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Any individual in England, Wales or Northern Ireland who is struggling to repay their debts can choose to apply for bankruptcy, but this option should always be considered alongside all other available debt solutions. 

There are also some situations where a creditor can petition for a debtor to be declared bankrupt, if the debtor owes them at least £5,000 in unsecured debts – bankruptcy is slightly different in Northern Ireland and a creditor can petition if you owe them over £750 in unsecured debts.

If you’re worried about missed payments – or other financial difficulties – and you or your creditors are considering making you bankrupt, contact PayPlan today for quick, FREE professional debt advice on bankruptcy and the full range of other debt solutions which might be available to you.

What is bankruptcy?

Bankruptcy is a debt solution for those who are insolvent, which means that they cannot pay their creditors when their bills are due, or that their total debts are bigger than the value of their assets.

When declaring yourself bankrupt, you are stating that you are unable to pay off your outstanding debts, and you pass the responsibility for your debt repayments to a trustee, who will either be an Official Receiver or an Insolvency Practitioner.

Any person in England, Wales or Northern Ireland who is struggling to pay off their debts can choose to apply for bankruptcy, but this option should always be considered alongside other available debt solutions. Those in Scotland would apply for Sequestration, the Scottish equivalent of bankruptcy.

It is usually a last resort as it typically involves the trustee selling some of your assets, which may include your house and car if they are deemed of excessive value. For example if you owned a very expensive house or vehicle, you may be expected to downgrade these in order to repay as much of your debts as possible.

Bankruptcy usually lasts for a year, after which time the debts within the bankruptcy will be written off. You may be required to make payments from your earnings into the bankruptcy for up to three years by way of an income payments arrangement, but only if you had more than £20 a month of surplus income. If your only income is state benefits, you would not be required to make these payments.

Who can be made bankrupt?

Bankruptcy is for residents of England, Northern Ireland and Wales – Scottish residents should look at the Scottish equivalent – Sequestration.

If you are struggling to pay your creditors and your debts are getting out of hand you can apply for a bankruptcy order – but there is an upfront application cost associated of £680 (costs slightly differ for Northern Ireland residents – find out more here.) Anyone can apply for bankruptcy providing you can afford it.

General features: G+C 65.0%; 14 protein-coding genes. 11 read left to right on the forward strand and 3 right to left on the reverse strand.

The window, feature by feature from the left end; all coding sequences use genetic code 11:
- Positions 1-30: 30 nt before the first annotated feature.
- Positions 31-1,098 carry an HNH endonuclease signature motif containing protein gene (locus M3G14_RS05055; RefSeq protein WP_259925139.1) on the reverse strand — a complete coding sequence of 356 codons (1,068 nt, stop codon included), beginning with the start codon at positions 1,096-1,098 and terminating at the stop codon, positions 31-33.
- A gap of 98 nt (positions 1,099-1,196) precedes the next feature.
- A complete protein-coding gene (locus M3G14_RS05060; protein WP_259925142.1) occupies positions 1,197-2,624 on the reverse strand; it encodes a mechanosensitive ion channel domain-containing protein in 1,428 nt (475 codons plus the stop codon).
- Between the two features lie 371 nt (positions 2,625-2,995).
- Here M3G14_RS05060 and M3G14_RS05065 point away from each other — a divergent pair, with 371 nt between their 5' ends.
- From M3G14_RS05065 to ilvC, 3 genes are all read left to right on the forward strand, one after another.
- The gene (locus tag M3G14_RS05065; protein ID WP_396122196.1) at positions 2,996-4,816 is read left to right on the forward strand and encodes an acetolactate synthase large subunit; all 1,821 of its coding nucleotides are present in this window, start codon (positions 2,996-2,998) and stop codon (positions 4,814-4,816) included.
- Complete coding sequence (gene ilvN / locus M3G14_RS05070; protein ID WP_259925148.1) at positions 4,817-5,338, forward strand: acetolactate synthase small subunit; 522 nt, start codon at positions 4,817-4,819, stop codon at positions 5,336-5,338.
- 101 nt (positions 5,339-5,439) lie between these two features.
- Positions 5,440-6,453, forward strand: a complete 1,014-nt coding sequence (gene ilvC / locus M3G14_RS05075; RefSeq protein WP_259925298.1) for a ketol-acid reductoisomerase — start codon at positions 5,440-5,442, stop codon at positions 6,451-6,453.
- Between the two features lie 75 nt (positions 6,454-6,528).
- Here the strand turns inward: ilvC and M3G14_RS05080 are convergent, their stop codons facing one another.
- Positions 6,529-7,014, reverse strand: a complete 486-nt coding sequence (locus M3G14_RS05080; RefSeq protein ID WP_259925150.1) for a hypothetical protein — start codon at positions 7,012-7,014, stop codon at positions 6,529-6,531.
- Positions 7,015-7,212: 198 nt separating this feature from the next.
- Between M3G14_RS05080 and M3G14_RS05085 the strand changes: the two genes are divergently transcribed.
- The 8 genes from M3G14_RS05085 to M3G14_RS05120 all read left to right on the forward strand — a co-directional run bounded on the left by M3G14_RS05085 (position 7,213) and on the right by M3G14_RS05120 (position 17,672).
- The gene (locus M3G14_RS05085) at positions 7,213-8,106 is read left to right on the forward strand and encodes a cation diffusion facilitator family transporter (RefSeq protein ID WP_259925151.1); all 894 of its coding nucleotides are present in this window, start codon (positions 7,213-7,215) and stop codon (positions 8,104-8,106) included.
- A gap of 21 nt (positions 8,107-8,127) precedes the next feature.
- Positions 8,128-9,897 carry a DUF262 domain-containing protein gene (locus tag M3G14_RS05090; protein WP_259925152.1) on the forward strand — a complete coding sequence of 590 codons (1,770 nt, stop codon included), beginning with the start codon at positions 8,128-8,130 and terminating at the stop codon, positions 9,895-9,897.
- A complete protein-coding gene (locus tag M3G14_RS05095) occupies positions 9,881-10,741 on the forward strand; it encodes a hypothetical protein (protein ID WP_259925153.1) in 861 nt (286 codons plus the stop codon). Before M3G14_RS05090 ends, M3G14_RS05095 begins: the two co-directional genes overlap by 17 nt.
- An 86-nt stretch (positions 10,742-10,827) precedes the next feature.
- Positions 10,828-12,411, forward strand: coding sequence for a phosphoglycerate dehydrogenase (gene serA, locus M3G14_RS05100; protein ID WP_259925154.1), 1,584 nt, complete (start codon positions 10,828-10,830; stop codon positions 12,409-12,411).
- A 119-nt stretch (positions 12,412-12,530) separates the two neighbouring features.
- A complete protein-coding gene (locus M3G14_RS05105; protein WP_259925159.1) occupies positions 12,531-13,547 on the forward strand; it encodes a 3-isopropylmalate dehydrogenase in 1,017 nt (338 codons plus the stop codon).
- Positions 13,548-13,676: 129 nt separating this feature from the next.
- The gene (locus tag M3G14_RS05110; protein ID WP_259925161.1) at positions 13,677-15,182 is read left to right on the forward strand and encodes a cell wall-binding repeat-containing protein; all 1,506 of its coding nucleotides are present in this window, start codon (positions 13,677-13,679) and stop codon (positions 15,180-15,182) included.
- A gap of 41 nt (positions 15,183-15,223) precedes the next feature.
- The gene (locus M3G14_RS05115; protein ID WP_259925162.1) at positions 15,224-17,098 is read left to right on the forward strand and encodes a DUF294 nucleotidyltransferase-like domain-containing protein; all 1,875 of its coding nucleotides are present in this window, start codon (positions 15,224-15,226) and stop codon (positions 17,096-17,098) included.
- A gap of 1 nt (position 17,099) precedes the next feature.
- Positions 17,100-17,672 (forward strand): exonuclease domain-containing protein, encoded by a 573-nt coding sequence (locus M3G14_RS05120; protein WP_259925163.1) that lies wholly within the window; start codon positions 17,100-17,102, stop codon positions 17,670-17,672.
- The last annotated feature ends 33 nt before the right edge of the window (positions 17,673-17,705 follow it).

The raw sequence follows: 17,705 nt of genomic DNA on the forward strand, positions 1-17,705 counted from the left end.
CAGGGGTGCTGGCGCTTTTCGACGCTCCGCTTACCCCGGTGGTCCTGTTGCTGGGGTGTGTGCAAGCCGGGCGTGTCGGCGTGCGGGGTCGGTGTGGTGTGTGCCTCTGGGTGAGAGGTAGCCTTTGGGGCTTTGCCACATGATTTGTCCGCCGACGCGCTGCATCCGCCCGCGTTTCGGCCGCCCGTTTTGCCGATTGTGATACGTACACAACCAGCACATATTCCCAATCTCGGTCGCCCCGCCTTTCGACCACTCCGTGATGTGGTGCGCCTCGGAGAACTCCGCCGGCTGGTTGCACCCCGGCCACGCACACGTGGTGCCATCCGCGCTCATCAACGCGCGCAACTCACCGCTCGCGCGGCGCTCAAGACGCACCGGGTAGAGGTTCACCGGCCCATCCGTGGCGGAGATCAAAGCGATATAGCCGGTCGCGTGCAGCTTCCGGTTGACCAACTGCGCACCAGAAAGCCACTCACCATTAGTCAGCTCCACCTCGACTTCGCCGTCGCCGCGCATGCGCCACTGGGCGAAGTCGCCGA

If you miss multiple payments to your creditors, they can apply for your bankruptcy. If you are in an IVA but you fail to meet the agreed conditions, in this instance your IP can also file for your bankruptcy.


What is the process of being made bankrupt?

Step 1 – the application

The first step to becoming bankrupt is to apply for your bankruptcy. England and Wales residents can only apply online – you can access the application by clicking here. Residents of Northern Ireland will need to apply through the courts – you can pick up the relevant forms you will need to start your application from the High Court in Belfast or from the Insolvency Service. 

If someone else applies for your bankruptcy you will receive a copy of the petition – you can request the court doesn’t proceed with your bankruptcy but you will need to guarantee the debt will be paid. Some people request that they apply for an Individual Voluntary Arrangement instead so they can protect their assets.

Step 2 – the bankruptcy order.

An Official Receiver will take control of your bankruptcy. They will talk to you about your finances and your assets and look at how you can make some contributions towards your debts. You must co-operate with the official receiver and give them any information they require.

The official receiver will take over control of your assets and they may sell them to repay your outstanding debts. He will then decide how the money is distributed to you creditors and will use some of the funds for the administration process.

You will be allowed to keep everyday household items and anything you may require for work but property and vehicles could be sold as part of the order.

The official receiver may also request you make income payments towards your debts if you can afford to do so – if you are reliant on state benefits normally you won’t be asked to make income payments.

You will be discharged from the bankruptcy order after 12 months but if you made an income payment arrangement with your receiver, you will need to carry on making payments towards.